From 1 January 2024, the Scheme will expand to include other types of reportable conduct including significant neglect of a child, and any behaviour that causes significant emotional or psychological harm to a child.

Who is Included in the Scheme?

The definition of ‘employee’ under the Scheme is broad and includes paid employees, volunteers, contractors, ministers of religion, carers under the Children and Community Services Act 2004 (Western Australia) such as foster carers and kinship carers, family day care educators and assistants.

Organisations covered by the Scheme are any organisations which have the care, supervision or authority over children and includes government departments, child protection and out-of-home care services, childcare and education providers, health care providers, and justice and detention services. From 1 January 2024, the organisations within scope of the Scheme will expand to include accommodation services, religious institutions and disability services.

Organisational Obligations

Under the Scheme, the head of organisation is required to notify the Ombudsman of an allegation or conviction against an employee within seven working days of becoming aware of the allegation or conviction. The head of organisation is then responsible for ensuring that the allegation is properly investigated, and must provide a report to the Ombudsman on the outcome of the investigation as soon as practicable.

What should organisations be doing in light of these changes?

Organisations operating in Western Australia must ensure they are acting now to ensure that they are compliant with the Scheme. We recommend that organisations should ensure:

  • Appropriate complaints processes are set up which are fully compliant with the Scheme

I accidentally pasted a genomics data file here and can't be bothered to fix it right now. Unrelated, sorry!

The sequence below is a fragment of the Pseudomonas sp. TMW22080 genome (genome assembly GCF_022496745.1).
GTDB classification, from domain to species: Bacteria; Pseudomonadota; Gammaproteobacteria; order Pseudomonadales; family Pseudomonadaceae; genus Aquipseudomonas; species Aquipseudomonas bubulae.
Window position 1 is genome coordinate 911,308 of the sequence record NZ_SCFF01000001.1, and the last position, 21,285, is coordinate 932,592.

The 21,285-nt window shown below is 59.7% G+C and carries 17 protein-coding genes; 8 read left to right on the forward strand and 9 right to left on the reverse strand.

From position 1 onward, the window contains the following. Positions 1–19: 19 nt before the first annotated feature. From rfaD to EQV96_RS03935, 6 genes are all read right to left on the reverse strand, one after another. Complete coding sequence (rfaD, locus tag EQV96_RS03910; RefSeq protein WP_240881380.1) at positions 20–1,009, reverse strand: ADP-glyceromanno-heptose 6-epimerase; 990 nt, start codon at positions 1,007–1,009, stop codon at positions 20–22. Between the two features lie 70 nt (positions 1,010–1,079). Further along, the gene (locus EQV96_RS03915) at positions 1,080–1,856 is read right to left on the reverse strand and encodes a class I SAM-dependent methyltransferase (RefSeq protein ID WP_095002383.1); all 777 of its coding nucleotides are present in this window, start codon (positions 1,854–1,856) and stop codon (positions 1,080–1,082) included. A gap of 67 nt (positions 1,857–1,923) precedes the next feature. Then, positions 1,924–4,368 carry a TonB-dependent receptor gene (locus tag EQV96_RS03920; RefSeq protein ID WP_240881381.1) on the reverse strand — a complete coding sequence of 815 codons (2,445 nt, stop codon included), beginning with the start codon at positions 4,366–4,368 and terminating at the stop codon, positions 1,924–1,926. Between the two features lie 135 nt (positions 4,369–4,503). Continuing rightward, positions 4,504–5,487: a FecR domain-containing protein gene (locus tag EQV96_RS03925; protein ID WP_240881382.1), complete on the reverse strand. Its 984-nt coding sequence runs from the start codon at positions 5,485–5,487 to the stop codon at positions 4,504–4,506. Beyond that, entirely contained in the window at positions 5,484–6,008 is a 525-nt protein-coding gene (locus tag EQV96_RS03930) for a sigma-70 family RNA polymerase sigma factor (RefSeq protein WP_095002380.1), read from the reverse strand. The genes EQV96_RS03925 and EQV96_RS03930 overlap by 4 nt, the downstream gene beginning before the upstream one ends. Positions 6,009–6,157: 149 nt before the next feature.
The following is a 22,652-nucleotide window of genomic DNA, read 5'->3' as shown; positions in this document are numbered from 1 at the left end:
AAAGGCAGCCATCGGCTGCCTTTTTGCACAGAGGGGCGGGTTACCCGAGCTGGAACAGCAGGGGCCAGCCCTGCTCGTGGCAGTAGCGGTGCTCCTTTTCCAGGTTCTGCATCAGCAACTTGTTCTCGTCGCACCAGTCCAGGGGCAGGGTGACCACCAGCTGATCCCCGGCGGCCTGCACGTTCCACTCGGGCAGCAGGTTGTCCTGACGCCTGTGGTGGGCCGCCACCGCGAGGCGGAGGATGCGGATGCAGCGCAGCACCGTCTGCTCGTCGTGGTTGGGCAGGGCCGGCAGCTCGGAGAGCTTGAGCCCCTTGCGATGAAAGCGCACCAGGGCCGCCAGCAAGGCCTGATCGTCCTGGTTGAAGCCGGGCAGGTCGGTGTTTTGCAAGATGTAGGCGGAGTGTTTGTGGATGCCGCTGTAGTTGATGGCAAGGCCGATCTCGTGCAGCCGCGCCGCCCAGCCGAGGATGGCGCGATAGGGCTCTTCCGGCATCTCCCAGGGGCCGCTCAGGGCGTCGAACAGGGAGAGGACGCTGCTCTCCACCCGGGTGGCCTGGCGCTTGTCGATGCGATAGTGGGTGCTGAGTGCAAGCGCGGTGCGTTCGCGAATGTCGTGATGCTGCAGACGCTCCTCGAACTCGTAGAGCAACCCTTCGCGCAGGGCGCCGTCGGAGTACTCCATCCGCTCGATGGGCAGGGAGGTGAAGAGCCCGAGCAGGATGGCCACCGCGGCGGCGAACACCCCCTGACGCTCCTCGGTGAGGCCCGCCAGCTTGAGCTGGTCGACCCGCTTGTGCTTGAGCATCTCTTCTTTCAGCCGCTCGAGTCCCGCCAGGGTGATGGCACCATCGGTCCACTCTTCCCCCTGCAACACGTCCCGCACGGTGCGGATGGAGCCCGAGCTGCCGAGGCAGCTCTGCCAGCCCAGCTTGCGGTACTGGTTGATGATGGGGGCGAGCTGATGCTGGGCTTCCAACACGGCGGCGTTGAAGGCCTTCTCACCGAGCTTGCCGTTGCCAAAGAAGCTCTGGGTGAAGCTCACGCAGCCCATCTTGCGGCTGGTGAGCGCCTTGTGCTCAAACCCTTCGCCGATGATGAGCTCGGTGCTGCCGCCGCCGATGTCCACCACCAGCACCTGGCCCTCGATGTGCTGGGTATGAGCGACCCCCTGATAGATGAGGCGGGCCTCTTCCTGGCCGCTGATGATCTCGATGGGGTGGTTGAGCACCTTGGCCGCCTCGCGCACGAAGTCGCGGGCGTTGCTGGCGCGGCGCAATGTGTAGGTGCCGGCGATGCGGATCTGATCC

• Policies and procedures are up to date to reflect the new obligations under the Scheme
  • Consider outsourcing child safety investigations to ensure that appropriately qualified investigators with experience in child safety conduct investigations in compliance with the Scheme
  • Training is provided to staff in relation to the operation of the Scheme
How can Safe Space Legal Help?

The team at Safe Space Legal have extensive child safety and safeguarding experience. We have worked with many organisations across Australia to ensure they are complying with their obligations under respective reportable conduct schemes and frequently conduct independent child safety investigations.

Safe Space Legal provides the following services to ensure organisations meet their legal obligations:

  • Drafting legally sound child safety policies, procedures and codes of conduct;
  • Support organisations to recognise gaps in policy and/or practice which put it at risk of non-compliance with legal obligations through thorough root cause and gap analyses;
  • Providing training on legal obligations, duty of care, reportable conduct schemes and child safety;
  • Conducting child safety and safeguarding investigations which are compliant with relevant state and territory reportable conduct schemes;
  • Assistance and support to respond to allegations of child abuse including notifications under reportable conduct schemes; and
  • Provide advice on risk mitigation.

Contact [email protected] or call 03 9124 7321 to organise a complementary discussion in relation to your organisation’s child safety and safeguarding needs.